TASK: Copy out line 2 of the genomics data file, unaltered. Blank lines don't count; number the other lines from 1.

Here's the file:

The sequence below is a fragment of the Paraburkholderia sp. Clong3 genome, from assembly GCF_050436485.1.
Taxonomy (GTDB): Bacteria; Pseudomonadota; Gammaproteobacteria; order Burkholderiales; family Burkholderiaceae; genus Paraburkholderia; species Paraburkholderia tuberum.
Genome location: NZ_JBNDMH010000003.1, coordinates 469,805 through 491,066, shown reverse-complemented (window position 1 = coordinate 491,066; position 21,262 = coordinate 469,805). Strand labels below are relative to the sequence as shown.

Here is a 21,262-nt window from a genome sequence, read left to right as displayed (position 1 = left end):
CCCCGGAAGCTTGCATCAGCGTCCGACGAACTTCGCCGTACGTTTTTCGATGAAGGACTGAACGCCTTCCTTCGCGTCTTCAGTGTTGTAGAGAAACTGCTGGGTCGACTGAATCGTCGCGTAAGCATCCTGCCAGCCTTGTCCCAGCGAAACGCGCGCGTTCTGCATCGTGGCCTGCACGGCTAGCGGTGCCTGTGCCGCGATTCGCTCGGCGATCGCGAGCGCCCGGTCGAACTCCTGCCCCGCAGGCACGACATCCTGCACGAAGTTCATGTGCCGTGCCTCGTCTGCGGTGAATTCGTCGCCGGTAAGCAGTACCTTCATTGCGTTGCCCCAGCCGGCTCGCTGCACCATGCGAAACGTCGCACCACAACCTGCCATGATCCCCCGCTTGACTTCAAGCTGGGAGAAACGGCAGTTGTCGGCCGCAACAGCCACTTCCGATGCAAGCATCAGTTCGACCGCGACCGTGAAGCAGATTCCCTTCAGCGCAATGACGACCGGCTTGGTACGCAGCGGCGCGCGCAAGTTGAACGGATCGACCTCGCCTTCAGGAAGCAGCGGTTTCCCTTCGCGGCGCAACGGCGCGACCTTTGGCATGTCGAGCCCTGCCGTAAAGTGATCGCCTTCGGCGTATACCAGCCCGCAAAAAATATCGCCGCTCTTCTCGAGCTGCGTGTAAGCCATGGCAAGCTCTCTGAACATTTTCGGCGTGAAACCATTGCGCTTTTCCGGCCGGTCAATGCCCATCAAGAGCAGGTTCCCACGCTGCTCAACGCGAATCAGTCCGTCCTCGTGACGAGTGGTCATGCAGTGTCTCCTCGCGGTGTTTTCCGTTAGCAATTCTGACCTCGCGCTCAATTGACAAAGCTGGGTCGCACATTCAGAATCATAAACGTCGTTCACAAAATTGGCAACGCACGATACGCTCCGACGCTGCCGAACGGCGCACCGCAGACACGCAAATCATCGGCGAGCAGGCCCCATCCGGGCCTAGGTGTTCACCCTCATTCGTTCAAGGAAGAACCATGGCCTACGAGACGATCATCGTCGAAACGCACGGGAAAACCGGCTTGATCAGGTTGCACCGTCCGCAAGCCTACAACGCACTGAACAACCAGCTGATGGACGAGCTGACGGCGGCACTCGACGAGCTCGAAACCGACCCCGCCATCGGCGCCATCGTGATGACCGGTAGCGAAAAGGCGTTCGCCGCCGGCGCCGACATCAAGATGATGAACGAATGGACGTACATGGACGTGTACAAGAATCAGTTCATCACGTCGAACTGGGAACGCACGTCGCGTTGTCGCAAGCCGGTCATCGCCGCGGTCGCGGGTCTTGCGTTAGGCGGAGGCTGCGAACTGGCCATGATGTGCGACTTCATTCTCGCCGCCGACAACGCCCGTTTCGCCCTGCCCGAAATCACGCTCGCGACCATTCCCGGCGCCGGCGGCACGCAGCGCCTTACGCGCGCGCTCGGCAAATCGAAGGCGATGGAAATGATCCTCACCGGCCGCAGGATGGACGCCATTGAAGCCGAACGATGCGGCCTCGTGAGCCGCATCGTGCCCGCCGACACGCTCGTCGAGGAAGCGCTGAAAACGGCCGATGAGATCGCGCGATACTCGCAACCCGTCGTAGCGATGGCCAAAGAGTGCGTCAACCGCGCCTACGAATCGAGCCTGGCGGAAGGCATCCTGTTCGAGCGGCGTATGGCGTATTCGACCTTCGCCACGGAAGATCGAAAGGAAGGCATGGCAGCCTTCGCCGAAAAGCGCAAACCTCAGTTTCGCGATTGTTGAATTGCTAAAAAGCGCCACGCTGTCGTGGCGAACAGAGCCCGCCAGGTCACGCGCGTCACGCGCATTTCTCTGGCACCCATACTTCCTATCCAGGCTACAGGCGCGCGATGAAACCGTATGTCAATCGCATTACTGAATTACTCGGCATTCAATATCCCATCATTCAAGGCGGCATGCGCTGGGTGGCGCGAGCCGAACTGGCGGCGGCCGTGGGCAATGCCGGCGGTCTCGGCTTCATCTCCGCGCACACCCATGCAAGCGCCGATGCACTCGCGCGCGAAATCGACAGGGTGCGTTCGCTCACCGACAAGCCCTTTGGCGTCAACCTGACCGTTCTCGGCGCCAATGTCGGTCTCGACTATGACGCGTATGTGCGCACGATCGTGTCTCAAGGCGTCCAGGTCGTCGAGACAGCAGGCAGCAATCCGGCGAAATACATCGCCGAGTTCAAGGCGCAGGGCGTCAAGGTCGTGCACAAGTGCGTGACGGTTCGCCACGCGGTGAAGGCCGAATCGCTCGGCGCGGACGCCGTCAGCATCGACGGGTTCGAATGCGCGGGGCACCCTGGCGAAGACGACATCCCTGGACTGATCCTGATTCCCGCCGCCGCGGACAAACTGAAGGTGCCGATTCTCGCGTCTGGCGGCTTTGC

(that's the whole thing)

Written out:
Taxonomy (GTDB): Bacteria; Pseudomonadota; Gammaproteobacteria; order Burkholderiales; family Burkholderiaceae; genus Paraburkholderia; species Paraburkholderia tuberum.